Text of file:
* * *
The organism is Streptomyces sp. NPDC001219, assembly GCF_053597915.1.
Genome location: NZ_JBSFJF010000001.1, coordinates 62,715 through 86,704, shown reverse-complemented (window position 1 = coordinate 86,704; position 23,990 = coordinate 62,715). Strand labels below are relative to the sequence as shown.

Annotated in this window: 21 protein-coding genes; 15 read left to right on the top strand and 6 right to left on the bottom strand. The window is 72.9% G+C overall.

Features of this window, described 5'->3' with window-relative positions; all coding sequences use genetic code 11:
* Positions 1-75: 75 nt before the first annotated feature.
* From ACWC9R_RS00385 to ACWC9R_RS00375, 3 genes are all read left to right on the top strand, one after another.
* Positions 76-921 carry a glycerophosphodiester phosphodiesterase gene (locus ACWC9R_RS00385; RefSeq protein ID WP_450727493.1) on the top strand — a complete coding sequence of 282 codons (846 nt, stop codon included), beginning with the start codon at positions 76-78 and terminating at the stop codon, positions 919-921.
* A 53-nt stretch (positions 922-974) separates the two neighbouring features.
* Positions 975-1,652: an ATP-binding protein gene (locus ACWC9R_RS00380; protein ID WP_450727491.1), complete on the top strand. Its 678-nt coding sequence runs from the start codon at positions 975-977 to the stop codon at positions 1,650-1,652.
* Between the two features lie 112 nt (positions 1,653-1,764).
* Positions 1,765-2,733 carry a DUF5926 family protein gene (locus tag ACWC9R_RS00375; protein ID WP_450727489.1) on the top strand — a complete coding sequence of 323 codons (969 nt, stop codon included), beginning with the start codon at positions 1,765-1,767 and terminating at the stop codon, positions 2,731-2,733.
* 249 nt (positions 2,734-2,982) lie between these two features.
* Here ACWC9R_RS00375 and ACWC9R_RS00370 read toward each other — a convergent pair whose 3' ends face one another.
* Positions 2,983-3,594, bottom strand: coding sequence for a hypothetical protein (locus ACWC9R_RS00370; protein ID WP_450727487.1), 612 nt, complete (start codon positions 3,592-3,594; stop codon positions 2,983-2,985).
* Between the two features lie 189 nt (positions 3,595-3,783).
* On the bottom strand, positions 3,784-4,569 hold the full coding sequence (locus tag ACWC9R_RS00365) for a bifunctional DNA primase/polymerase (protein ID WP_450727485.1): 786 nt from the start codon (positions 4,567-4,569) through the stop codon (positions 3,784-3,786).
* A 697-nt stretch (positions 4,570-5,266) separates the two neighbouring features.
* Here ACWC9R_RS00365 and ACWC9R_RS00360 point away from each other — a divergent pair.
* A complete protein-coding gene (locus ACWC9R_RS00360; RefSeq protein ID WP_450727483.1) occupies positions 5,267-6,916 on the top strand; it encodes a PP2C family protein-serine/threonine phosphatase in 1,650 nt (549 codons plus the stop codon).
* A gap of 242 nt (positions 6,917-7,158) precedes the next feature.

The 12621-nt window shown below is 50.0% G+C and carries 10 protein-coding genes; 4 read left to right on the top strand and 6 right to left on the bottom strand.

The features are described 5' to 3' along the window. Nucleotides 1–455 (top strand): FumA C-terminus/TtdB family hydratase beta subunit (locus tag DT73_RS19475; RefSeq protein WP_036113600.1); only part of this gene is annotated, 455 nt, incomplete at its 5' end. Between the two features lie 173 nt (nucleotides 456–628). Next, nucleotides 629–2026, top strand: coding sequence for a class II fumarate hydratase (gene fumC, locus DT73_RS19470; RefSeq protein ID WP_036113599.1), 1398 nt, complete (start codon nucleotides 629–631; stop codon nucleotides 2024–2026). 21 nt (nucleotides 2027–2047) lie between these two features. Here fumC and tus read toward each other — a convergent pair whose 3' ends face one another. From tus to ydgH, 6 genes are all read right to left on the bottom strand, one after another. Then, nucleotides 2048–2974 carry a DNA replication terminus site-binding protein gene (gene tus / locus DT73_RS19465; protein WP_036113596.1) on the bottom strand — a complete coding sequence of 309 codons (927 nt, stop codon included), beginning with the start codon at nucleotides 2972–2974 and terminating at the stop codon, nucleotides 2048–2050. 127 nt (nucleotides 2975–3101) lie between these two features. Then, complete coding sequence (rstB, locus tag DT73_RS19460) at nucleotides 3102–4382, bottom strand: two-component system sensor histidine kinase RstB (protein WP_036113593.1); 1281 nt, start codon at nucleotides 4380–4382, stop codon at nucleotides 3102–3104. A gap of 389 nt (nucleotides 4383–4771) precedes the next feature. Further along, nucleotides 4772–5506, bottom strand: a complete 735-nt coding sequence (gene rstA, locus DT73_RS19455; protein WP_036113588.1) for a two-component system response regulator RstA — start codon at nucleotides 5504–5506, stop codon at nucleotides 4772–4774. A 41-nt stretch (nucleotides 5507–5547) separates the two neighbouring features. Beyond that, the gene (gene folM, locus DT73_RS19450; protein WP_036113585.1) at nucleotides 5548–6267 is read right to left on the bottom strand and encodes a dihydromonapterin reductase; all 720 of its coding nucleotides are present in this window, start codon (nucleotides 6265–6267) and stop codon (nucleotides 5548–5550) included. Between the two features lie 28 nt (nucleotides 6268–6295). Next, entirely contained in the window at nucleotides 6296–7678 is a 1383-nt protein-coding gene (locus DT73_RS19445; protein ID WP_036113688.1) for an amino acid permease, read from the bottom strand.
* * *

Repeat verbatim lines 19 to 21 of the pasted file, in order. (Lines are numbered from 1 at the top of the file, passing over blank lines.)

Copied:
* A complete protein-coding gene (locus ACWC9R_RS00360; RefSeq protein ID WP_450727483.1) occupies positions 5,267-6,916 on the top strand; it encodes a PP2C family protein-serine/threonine phosphatase in 1,650 nt (549 codons plus the stop codon).
* A gap of 242 nt (positions 6,917-7,158) precedes the next feature.

The 12621-nt window shown below is 50.0% G+C and carries 10 protein-coding genes; 4 read left to right on the top strand and 6 right to left on the bottom strand.